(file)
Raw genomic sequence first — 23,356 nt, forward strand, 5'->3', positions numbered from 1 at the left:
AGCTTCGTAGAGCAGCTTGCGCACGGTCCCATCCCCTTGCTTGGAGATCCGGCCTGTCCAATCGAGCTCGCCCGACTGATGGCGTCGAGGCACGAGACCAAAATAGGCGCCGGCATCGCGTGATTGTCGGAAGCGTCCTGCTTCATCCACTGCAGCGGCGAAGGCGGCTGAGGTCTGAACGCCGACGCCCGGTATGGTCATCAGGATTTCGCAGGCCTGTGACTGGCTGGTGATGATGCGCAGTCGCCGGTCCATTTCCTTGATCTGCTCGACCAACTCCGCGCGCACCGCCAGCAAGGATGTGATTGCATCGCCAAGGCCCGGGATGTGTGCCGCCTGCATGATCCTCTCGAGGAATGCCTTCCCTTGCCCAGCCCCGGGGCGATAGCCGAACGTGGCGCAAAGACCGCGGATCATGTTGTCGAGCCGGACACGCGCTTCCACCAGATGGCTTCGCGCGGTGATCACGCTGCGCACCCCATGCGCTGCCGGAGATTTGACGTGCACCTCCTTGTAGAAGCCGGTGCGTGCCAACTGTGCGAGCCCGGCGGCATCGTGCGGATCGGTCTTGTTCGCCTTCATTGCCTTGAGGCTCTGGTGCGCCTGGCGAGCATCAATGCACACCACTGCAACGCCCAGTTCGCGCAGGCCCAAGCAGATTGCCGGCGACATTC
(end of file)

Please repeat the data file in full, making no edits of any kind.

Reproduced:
Raw genomic sequence first — 23,356 nt, forward strand, 5'->3', positions numbered from 1 at the left:
AGCTTCGTAGAGCAGCTTGCGCACGGTCCCATCCCCTTGCTTGGAGATCCGGCCTGTCCAATCGAGCTCGCCCGACTGATGGCGTCGAGGCACGAGACCAAAATAGGCGCCGGCATCGCGTGATTGTCGGAAGCGTCCTGCTTCATCCACTGCAGCGGCGAAGGCGGCTGAGGTCTGAACGCCGACGCCCGGTATGGTCATCAGGATTTCGCAGGCCTGTGACTGGCTGGTGATGATGCGCAGTCGCCGGTCCATTTCCTTGATCTGCTCGACCAACTCCGCGCGCACCGCCAGCAAGGATGTGATTGCATCGCCAAGGCCCGGGATGTGTGCCGCCTGCATGATCCTCTCGAGGAATGCCTTCCCTTGCCCAGCCCCGGGGCGATAGCCGAACGTGGCGCAAAGACCGCGGATCATGTTGTCGAGCCGGACACGCGCTTCCACCAGATGGCTTCGCGCGGTGATCACGCTGCGCACCCCATGCGCTGCCGGAGATTTGACGTGCACCTCCTTGTAGAAGCCGGTGCGTGCCAACTGTGCGAGCCCGGCGGCATCGTGCGGATCGGTCTTGTTCGCCTTCATTGCCTTGAGGCTCTGGTGCGCCTGGCGAGCATCAATGCACACCACTGCAACGCCCAGTTCGCGCAGGCCCAAGCAGATTGCCGGCGACATTC